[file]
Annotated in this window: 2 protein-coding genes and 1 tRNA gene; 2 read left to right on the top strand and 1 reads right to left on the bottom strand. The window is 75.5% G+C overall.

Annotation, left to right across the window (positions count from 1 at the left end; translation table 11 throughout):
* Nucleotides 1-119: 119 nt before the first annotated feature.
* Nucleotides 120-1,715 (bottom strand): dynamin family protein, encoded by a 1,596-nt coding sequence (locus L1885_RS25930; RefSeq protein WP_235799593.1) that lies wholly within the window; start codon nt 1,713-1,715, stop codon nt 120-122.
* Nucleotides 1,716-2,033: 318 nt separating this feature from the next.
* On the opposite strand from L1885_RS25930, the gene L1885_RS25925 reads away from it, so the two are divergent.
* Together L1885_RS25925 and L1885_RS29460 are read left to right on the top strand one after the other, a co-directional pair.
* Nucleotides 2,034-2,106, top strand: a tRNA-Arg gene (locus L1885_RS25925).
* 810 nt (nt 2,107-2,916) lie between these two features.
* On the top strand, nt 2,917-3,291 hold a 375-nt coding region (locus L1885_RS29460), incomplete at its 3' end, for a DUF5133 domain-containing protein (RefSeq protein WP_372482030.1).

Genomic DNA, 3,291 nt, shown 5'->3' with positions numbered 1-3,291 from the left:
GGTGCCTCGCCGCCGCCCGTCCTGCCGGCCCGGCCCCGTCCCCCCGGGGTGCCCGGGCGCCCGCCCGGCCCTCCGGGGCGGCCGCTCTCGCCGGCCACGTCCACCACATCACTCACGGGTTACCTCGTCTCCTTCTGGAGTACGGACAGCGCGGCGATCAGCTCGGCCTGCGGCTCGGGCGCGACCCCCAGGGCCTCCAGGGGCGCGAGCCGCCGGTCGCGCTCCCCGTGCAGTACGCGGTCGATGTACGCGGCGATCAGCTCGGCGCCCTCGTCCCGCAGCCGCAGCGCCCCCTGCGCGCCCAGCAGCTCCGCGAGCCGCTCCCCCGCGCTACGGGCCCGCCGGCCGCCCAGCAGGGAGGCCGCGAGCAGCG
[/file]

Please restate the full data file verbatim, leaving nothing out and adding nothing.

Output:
Annotated in this window: 2 protein-coding genes and 1 tRNA gene; 2 read left to right on the top strand and 1 reads right to left on the bottom strand. The window is 75.5% G+C overall.

Annotation, left to right across the window (positions count from 1 at the left end; translation table 11 throughout):
* Nucleotides 1-119: 119 nt before the first annotated feature.
* Nucleotides 120-1,715 (bottom strand): dynamin family protein, encoded by a 1,596-nt coding sequence (locus L1885_RS25930; RefSeq protein WP_235799593.1) that lies wholly within the window; start codon nt 1,713-1,715, stop codon nt 120-122.
* Nucleotides 1,716-2,033: 318 nt separating this feature from the next.
* On the opposite strand from L1885_RS25930, the gene L1885_RS25925 reads away from it, so the two are divergent.
* Together L1885_RS25925 and L1885_RS29460 are read left to right on the top strand one after the other, a co-directional pair.
* Nucleotides 2,034-2,106, top strand: a tRNA-Arg gene (locus L1885_RS25925).
* 810 nt (nt 2,107-2,916) lie between these two features.
* On the top strand, nt 2,917-3,291 hold a 375-nt coding region (locus L1885_RS29460), incomplete at its 3' end, for a DUF5133 domain-containing protein (RefSeq protein WP_372482030.1).

Genomic DNA, 3,291 nt, shown 5'->3' with positions numbered 1-3,291 from the left:
GGTGCCTCGCCGCCGCCCGTCCTGCCGGCCCGGCCCCGTCCCCCCGGGGTGCCCGGGCGCCCGCCCGGCCCTCCGGGGCGGCCGCTCTCGCCGGCCACGTCCACCACATCACTCACGGGTTACCTCGTCTCCTTCTGGAGTACGGACAGCGCGGCGATCAGCTCGGCCTGCGGCTCGGGCGCGACCCCCAGGGCCTCCAGGGGCGCGAGCCGCCGGTCGCGCTCCCCGTGCAGTACGCGGTCGATGTACGCGGCGATCAGCTCGGCGCCCTCGTCCCGCAGCCGCAGCGCCCCCTGCGCGCCCAGCAGCTCCGCGAGCCGCTCCCCCGCGCTACGGGCCCGCCGGCCGCCCAGCAGGGAGGCCGCGAGCAGCG